Licks of Love, by John Updike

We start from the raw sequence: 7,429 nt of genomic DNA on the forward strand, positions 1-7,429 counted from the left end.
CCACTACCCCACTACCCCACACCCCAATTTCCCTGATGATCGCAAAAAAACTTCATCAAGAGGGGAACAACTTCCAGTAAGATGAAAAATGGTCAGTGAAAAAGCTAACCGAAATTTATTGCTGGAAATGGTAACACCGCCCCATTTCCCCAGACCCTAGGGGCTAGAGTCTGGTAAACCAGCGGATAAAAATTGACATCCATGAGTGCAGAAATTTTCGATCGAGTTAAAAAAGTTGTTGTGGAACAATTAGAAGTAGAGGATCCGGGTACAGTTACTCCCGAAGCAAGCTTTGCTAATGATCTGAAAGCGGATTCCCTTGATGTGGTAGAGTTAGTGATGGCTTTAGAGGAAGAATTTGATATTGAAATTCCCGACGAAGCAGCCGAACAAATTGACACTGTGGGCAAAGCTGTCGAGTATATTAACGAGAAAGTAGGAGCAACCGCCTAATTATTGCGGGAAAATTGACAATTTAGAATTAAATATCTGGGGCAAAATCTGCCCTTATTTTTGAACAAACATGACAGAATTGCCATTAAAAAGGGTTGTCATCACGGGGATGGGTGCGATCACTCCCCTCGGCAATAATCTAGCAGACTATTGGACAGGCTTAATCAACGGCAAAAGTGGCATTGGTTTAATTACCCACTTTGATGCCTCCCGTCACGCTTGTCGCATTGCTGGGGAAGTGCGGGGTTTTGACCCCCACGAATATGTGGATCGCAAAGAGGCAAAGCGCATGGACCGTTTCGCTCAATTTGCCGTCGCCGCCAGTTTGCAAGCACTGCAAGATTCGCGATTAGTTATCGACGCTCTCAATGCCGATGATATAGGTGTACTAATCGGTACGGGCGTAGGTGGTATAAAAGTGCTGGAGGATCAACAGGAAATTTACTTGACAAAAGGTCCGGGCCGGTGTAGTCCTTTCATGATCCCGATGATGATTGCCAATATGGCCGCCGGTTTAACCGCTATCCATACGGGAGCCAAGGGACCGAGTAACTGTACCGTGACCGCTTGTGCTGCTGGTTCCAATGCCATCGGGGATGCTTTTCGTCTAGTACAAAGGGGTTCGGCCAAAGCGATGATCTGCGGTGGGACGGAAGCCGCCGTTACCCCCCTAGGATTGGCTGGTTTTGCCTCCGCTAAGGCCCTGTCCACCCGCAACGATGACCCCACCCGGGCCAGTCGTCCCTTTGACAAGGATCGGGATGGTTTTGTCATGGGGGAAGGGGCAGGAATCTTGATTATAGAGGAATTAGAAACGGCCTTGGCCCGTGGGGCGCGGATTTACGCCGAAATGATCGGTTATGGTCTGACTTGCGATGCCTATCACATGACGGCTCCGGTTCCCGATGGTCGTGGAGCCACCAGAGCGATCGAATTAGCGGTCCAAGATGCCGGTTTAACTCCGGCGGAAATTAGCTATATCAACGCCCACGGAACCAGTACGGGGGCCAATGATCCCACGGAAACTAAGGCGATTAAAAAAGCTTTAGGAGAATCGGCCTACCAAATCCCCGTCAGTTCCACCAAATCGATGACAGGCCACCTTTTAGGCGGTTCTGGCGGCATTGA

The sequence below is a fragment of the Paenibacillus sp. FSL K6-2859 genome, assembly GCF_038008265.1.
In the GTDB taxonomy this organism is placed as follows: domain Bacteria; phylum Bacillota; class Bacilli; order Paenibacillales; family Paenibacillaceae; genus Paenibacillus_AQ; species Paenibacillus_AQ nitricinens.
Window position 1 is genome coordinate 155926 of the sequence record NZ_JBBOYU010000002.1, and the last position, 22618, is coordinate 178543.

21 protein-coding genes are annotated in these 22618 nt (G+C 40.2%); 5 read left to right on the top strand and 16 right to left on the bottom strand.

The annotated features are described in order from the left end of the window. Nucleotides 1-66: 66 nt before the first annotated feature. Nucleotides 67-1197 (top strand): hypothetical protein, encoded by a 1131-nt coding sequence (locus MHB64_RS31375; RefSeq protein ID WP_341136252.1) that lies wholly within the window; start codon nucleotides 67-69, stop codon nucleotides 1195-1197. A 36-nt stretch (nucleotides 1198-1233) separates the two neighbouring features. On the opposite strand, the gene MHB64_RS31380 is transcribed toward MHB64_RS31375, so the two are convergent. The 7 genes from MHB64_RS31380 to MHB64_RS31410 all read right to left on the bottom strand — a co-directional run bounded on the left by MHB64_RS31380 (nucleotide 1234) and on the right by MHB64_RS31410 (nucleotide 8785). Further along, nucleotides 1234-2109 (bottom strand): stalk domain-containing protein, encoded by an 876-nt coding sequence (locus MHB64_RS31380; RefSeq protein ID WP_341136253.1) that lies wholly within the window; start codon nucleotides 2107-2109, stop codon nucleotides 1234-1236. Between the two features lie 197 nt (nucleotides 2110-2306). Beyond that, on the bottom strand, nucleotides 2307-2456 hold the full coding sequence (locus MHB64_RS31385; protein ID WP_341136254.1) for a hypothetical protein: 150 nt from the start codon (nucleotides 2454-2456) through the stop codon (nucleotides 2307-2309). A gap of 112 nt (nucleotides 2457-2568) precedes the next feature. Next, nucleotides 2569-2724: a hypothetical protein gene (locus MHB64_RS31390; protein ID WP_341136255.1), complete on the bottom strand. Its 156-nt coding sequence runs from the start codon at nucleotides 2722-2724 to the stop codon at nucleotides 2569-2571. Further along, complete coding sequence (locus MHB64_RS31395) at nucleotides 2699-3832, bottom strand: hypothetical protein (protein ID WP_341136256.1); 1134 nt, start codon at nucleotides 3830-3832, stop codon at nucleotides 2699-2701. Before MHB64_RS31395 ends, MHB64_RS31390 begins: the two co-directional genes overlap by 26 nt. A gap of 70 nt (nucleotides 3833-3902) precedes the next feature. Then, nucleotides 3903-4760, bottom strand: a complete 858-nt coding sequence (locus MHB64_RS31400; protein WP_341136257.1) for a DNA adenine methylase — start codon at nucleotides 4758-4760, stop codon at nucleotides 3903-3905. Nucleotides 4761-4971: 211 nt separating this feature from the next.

Whenever one thinks of John Updike's work, one thinks instinctively of its obsession with sex. His new collection of short stories, which includes a novella titled "Rabbit Remembered," confirms this re­sponse. The stories express Updike's conviction--first stated in Couples, his notorious 1968 novel--that, in the absence of God, we have "nothing but sex and stoicism and the stars to steer by." In that novel he depicts five marital partners swinging and swapping in nearly every heterosexual permutation possible. In his even better-known Harry ("Rabbit") Angstrom tetralogy, Updike traces the career of an ordinary Pennsylvanian through four decades, commenting along the way about the changing social and political character of America during the second half of the 20th century. Yet Updike's primary subject is Rabbit's "inner urgent whispers," his all-consuming sexual desires that, when acted out, bring both glory and ruin.

 

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